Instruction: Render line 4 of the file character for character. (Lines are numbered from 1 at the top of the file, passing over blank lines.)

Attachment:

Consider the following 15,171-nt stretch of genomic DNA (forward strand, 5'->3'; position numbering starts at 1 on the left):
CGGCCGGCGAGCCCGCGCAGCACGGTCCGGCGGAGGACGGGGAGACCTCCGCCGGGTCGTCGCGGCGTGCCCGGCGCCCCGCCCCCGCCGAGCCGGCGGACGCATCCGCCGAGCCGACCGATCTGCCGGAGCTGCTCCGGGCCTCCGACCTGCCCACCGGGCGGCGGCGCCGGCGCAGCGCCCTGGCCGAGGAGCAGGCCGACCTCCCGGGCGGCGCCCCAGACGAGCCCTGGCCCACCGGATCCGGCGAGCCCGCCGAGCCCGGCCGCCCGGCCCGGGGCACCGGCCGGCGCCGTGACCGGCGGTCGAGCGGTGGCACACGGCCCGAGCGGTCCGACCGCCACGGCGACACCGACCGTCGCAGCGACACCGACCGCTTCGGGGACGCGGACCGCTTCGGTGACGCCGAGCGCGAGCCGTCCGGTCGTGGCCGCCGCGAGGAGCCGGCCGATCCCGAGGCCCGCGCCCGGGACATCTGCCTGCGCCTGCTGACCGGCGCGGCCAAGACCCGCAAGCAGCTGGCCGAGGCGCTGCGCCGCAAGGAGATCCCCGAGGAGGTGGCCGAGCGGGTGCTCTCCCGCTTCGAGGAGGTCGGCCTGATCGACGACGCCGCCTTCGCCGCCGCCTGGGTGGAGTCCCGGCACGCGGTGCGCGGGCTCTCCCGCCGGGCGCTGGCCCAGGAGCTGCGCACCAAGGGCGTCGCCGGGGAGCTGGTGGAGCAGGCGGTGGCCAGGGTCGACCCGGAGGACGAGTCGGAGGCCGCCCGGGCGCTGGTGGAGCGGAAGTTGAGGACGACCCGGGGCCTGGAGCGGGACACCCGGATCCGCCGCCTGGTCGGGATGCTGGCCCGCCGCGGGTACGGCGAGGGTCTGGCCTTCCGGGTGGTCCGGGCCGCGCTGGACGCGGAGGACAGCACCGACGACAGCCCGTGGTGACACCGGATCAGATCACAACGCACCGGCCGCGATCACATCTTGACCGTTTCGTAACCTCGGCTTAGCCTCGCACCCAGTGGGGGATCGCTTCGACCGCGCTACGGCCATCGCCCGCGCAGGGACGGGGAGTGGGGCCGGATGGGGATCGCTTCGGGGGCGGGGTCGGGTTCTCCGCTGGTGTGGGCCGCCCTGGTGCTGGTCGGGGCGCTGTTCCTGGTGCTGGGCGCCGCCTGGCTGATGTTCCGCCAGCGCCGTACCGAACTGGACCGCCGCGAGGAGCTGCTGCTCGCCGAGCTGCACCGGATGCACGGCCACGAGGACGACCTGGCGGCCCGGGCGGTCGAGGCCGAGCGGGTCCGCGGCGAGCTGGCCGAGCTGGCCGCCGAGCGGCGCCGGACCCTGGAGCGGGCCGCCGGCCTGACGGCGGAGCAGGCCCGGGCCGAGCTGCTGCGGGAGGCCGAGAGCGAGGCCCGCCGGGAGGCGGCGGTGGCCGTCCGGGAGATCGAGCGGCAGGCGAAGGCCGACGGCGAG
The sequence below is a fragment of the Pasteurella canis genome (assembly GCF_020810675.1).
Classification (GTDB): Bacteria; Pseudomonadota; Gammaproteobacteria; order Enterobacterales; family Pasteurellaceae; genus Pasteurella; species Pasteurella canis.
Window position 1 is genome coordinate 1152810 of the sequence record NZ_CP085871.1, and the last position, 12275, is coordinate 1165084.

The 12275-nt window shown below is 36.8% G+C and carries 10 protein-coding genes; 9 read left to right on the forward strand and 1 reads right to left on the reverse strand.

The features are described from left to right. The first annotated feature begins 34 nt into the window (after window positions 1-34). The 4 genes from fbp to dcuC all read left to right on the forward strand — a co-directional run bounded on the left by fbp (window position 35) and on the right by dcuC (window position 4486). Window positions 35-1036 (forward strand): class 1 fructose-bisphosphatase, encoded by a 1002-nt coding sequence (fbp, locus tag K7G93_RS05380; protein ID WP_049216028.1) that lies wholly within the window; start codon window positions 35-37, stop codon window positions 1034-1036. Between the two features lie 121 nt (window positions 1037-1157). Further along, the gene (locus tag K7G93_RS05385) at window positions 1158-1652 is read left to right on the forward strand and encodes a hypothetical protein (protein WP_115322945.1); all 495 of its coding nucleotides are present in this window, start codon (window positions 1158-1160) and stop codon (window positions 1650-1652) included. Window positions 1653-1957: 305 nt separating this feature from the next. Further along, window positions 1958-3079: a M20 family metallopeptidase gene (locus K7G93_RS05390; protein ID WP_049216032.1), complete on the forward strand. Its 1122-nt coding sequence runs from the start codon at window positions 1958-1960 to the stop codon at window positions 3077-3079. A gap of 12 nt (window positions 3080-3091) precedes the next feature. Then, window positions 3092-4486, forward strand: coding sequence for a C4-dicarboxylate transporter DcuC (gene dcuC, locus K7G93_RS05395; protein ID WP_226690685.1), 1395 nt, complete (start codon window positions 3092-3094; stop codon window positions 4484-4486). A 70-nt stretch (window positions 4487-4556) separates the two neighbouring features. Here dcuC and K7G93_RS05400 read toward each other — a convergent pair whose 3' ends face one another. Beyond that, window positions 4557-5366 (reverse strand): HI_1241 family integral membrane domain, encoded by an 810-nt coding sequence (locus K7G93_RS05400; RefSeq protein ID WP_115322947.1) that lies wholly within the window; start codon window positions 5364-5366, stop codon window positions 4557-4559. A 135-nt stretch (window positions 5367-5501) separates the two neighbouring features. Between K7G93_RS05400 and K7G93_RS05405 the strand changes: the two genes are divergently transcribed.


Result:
Classification (GTDB): Bacteria; Pseudomonadota; Gammaproteobacteria; order Enterobacterales; family Pasteurellaceae; genus Pasteurella; species Pasteurella canis.